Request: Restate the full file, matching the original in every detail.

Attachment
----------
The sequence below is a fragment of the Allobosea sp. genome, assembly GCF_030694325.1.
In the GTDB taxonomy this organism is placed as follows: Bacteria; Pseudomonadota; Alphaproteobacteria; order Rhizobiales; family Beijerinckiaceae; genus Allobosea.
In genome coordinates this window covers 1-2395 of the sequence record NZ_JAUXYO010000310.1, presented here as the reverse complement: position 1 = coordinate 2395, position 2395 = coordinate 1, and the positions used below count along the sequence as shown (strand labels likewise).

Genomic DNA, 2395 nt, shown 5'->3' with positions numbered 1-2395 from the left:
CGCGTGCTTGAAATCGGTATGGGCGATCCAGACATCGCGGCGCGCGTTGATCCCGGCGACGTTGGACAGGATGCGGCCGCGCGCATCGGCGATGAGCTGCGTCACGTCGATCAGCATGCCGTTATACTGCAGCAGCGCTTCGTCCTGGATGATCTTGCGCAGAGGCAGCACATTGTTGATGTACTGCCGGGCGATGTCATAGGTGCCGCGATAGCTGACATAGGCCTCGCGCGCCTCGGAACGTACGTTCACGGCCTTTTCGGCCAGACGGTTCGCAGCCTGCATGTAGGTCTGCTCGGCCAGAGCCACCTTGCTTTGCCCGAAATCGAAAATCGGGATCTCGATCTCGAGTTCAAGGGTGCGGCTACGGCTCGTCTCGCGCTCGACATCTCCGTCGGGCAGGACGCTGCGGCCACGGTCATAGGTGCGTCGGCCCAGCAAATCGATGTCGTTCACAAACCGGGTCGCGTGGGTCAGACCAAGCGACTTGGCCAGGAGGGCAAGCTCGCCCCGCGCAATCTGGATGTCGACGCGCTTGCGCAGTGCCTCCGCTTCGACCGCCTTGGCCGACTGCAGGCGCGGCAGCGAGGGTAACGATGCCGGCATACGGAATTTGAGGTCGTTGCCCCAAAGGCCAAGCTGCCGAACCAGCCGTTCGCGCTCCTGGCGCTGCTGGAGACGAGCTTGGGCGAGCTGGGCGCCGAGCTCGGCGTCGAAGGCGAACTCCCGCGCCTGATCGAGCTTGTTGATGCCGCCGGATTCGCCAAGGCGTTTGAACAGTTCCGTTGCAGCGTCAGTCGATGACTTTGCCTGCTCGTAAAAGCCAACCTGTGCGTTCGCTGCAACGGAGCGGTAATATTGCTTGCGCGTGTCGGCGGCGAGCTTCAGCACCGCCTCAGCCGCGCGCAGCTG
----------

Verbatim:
The sequence below is a fragment of the Allobosea sp. genome, assembly GCF_030694325.1.
In the GTDB taxonomy this organism is placed as follows: Bacteria; Pseudomonadota; Alphaproteobacteria; order Rhizobiales; family Beijerinckiaceae; genus Allobosea.
In genome coordinates this window covers 1-2395 of the sequence record NZ_JAUXYO010000310.1, presented here as the reverse complement: position 1 = coordinate 2395, position 2395 = coordinate 1, and the positions used below count along the sequence as shown (strand labels likewise).

Genomic DNA, 2395 nt, shown 5'->3' with positions numbered 1-2395 from the left:
CGCGTGCTTGAAATCGGTATGGGCGATCCAGACATCGCGGCGCGCGTTGATCCCGGCGACGTTGGACAGGATGCGGCCGCGCGCATCGGCGATGAGCTGCGTCACGTCGATCAGCATGCCGTTATACTGCAGCAGCGCTTCGTCCTGGATGATCTTGCGCAGAGGCAGCACATTGTTGATGTACTGCCGGGCGATGTCATAGGTGCCGCGATAGCTGACATAGGCCTCGCGCGCCTCGGAACGTACGTTCACGGCCTTTTCGGCCAGACGGTTCGCAGCCTGCATGTAGGTCTGCTCGGCCAGAGCCACCTTGCTTTGCCCGAAATCGAAAATCGGGATCTCGATCTCGAGTTCAAGGGTGCGGCTACGGCTCGTCTCGCGCTCGACATCTCCGTCGGGCAGGACGCTGCGGCCACGGTCATAGGTGCGTCGGCCCAGCAAATCGATGTCGTTCACAAACCGGGTCGCGTGGGTCAGACCAAGCGACTTGGCCAGGAGGGCAAGCTCGCCCCGCGCAATCTGGATGTCGACGCGCTTGCGCAGTGCCTCCGCTTCGACCGCCTTGGCCGACTGCAGGCGCGGCAGCGAGGGTAACGATGCCGGCATACGGAATTTGAGGTCGTTGCCCCAAAGGCCAAGCTGCCGAACCAGCCGTTCGCGCTCCTGGCGCTGCTGGAGACGAGCTTGGGCGAGCTGGGCGCCGAGCTCGGCGTCGAAGGCGAACTCCCGCGCCTGATCGAGCTTGTTGATGCCGCCGGATTCGCCAAGGCGTTTGAACAGTTCCGTTGCAGCGTCAGTCGATGACTTTGCCTGCTCGTAAAAGCCAACCTGTGCGTTCGCTGCAACGGAGCGGTAATATTGCTTGCGCGTGTCGGCGGCGAGCTTCAGCACCGCCTCAGCCGCGCGCAGCTG